Infovista released the most recent update to its Ipanema SD-WAN to better serve mid-market enterprises and managed service providers. The update includes additional application intelligence capabilities, a cloud-based orchestrator, session-based routing and path selection, and a cloud application database.
The company claims that its SD-WAN business has more than 450 customers globally and more than 40,000 sites deployed with Ipanema across 115 countries. According to Mike Wilkinson, chief product officer at Infovista, the company has continued to invest in SD-WAN and this update is the “latest manifestation of what we’re building in the market.”
According to IHS, Infovista was ranked No. 10 based on worldwide SD-WAN revenue in the fourth quarter of 2018. Its SD-WAN revenue dropped 5 percent from the previous quarter to $9.7 million. According to Josh Bancroft, senior research analyst at IHS, Infovista indicated that the decline was a result of prospects waiting for this latest Ipanema SD-WAN update.
Wilkinson said that while there is new money flowing into the SD-WAN space, it has become congested and is beginning to see some degree of consolidation. “Going forward with our SD-WAN, we thought we needed to go to market with something different,” he said.
For Infovista this meant looking at its existing core capabilities and then adding new capabilities based on what it was seeing in the market and customer feedback. These existing capabilities include application visibility, automatic application control, a multi-tenant management system, and dynamic WAN selection.
Wilkonson said that customers “were looking for an integrations SD-WAN solution from us. So what we did was we brought … an integrated capability of routing, cloud-based orchestration for our various different software functions, and then we combined that with our expertise in delivering via managed service providers to bring a solution into market, which hits both the lower end of the enterprise market, plus also mid-market.” The mid-market is a new market segment for Infovista.
The updated Ipanema SD-WAN service includes the latest iteration of its application intelligence capabilities, which includes a cloud application database with a broader range of applications that Infovista can apply its visibility to, and new reporting and troubleshooting features to provide a view across the network including insights and analysis.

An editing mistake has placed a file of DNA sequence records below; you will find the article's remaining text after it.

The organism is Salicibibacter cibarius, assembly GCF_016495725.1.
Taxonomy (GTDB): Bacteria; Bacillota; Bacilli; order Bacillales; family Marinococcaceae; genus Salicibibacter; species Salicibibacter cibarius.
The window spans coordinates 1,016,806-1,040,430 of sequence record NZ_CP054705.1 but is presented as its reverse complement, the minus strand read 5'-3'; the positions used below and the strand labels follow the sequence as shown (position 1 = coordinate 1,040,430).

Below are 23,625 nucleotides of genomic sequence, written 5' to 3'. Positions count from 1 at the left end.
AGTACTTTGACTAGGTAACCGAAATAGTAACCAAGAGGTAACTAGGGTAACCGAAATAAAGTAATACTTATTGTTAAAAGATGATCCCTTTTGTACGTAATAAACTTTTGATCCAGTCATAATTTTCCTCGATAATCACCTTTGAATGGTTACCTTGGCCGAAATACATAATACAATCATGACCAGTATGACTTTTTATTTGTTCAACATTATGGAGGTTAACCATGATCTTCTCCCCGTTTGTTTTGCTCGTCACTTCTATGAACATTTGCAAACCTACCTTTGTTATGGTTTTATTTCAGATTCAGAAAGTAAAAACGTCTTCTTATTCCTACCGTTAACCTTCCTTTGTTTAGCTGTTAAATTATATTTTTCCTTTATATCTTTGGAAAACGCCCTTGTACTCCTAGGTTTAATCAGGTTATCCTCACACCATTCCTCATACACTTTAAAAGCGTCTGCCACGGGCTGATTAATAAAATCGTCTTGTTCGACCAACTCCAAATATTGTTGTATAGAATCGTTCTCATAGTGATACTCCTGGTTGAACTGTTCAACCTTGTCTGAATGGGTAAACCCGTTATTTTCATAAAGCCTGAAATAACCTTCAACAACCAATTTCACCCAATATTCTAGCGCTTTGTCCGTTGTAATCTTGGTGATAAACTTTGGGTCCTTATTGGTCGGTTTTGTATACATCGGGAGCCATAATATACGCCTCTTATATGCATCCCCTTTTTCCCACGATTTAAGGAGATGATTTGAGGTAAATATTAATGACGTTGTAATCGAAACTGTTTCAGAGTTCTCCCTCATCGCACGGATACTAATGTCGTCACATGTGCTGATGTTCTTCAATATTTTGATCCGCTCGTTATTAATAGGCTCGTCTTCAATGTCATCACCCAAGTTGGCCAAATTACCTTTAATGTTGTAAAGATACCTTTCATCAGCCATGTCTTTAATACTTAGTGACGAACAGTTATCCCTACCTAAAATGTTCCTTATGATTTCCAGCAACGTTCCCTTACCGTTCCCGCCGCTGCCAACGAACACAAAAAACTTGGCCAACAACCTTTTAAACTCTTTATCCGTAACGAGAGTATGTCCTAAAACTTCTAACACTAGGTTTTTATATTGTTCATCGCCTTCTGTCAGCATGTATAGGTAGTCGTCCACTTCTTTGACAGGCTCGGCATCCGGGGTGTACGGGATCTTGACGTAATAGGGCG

Infovista also added new SD-WAN routing and connectivity features, which includes multi-layered routing and security, and a new integrated SD-WAN framework that increases the deployment flexibility for its SD-WAN.
With these updates, “we have become a Layer 3 solution and we can layer application intelligence on top of that and become the complete, integrated solution for those types of customers customers,” said Wilkinson, referring to customers that are not seeing the performance they expected from switching to SD-WAN.
As part of the integrated service, Ipanema SD-WAN now delivers these features (both existing and new) as software functions, which can be run on Infovista hardware, on partner’s universal CPE (uCPE) including Cisco, and on partner virtual CPEs (vCPE) including “something like an Azure.” All of these capabilities can also be put into a third-party virtual network functions (VNF) environment.
Infovista SD-WAN can also be delivered as a VNF that adds application intelligence to uCPE platforms or even other SD-WAN platforms. Nuage Networks last year deployed Infovista’s VNF into its virtualized services platform. Cisco, Fortinet, Juniper, and OneAccess are others running it on uCPE platforms.
Reaching MSPs and Mid-Market Enterprises
“We’re seeing increasing amounts of MSP build in the marketplace,” said Wilkinson “Although the solutions themselves, in our opinion, are still relatively basic coming from that sort-of enterprise pedigree.” Infovista service provider customers include BT, OBS, Telefonica, Telecom Italia, TeloIP, SoTel, Tech Mahindra, Vodafone, and WiPro.
As for the mid-market segment, Wilkinson said it has been adjusting its SD-WAN to meet their needs — which largely was “managing capacity in their applications extremely tightly” as they transition from MPLS (or similar) to SD-WAN.